There are already a few articles on MakeUseOf about the features available on Skype for Mac, such as its group video client, experience-enhancing tips, and even some shortcuts that you may not know about. However, we’ve never really talked about the app itself.
Overall, Skype for Mac is an app that performs in a solid manner, and I have a feeling that I will end up using it time and time again. Realistically, you probably know what Skype is after hearing about it from a variety of other outlets. However, if you aren’t actually using it, you should probably see what it has to offer.
Basic Video Calling
The basic function of Skype is simple: to provide free video calling for app users across different platforms. After creating an account and downloading the app, you will be whisked away to (something like) the wonderful world of Back to the Future Part II, where you can virtually talk to anyone in your living room. Kind of.
I tested Skype out using the app for my iPhone 5 and my Macbook Pro, and I found that it worked quite well between the two. Despite the occasional jump in streaming (likely due to my connection), it sounded and looked quite clear on both ends. Furthermore, trying the service prior to my first call was easy thanks to the app’s automated test function.
Calls to your computer are interruptive but in the polite “sir, there’s someone who would like to speak to you” kind of manner.
Your Mac may already have the Contacts app filled to the brim with people you’ve met everywhere. Fortunately, Skype will automatically import their information to your address book.
Furthermore, you can import all of your Facebook friends into Skype, so if your iPhone’s contact list is empty but your Facebook stalker list is full, this is a welcomed feature. By allowing it, you must give it permission to post on your behalf and access your newsfeed. If you are paranoid, just set your posts from Skype to be viewed only by you, and no one will ever see it. Also, by doing this your newsfeed will be viewable in the app itself.
As a note, the ability to add Facebook friends is a latecomer to the Mac platform. Skype for Windows had it for ages, so bear in mind that new features arriving on Windows may arrive a bit later for Mac.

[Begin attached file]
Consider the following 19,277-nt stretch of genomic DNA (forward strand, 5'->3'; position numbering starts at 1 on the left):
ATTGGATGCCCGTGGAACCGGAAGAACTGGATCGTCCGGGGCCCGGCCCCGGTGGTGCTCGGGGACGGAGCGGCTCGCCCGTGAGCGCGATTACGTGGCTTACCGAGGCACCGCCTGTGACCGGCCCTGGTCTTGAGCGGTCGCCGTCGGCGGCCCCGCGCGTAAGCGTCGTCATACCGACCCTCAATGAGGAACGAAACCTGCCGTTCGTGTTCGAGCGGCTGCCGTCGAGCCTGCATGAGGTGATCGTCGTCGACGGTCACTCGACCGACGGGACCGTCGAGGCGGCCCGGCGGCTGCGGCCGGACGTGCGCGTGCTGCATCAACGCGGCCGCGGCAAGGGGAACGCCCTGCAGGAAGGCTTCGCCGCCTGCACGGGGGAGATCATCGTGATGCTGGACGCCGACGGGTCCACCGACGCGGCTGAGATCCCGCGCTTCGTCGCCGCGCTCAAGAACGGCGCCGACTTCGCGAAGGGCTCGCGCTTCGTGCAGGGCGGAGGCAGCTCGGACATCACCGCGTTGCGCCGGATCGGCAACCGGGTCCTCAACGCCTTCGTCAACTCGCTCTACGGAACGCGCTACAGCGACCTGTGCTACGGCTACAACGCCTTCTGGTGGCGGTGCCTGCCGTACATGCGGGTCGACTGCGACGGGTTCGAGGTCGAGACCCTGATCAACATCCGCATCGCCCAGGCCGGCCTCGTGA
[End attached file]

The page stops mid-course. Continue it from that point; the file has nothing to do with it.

Do More With Credits
Credits have always seemed like a joke for apps like this. Who really pays for the extra stuff? Well, besides the monthly calling plans for international communication, credits can be purchased by the minute for brief calls overseas. Furthermore, Skype Credits can be purchased for minute usage with certain Skype Wifi areas (over a million are out there).
Is it enough to win me over? Not really. But it’s nice to know that it’s there. Other paid plans include the Premium option which allows for unlimited calling and group video calls.
Skype for Mac also allows for calls to landlines and mobile phones. I tested the feature out by calling my girlfriend’s phone, and there were no delays or mishaps whatsoever. Audio was crystal clear, and I’m now considering using this as a method of phone contact with her while working.
As I mentioned before, her number was automatically integrated into my address book. You can also set up a voice messaging system with Skype’s phone calls to help you when you are away. Skype Credit is required for this, but it would appear you get the first few minutes free.
Sensible Interface & Incredible Sounds
Since Skype was acquired by Microsoft, its website gives off a very Windows 8 kind of feel. You’ll see what I mean in the image below, but it seems as though its Mac app doesn’t match the same branding. I’m not sure if they plan to update it or not. Nevertheless, the Mac app is clean, functional, and comprehensible. Everything you need from Contacts to Credit can be found on the left-hand side, and your contacts are laid out in a nice, grid-like format.
Before I go any further, I want you to know that I realize this is supposed to be a professionally-written review designed to tell you how Skype for Mac works. I also know that you, as a dedicated reader and responsible consumer, trust MakeUseOf to help you with your app-downloading decisions. With that in mind, I would like to just comment on one aspect of Skype that may seem unusual to fanboy over: its sound design.
Overall, it’s just very cool, and despite my editor’s disdain for this blatantly over-used word, I really can’t accurately describe in any other form. The sounds are composed a of a strange hybrid of organic and mechanical tones. That’s right. It’s cool.
I’ll never use the word again, now. Thanks for letting me have that, though.
Competition With Messages
Here’s the main question I have: why should I use Skype when I have Messages already installed on my Mac? Well, Messages is mainly used with the iPhone’s Facetime camera, and the truth is that not everybody has an iPhone – plain and simple. With Skype, you have cross-platform abilities, and since it is focused on video chat and calling, it stays in its niche.
Now to you. What do you think of Skype for Mac? Have you had any problems with the app on this platform? Would you ever buy Skype credit?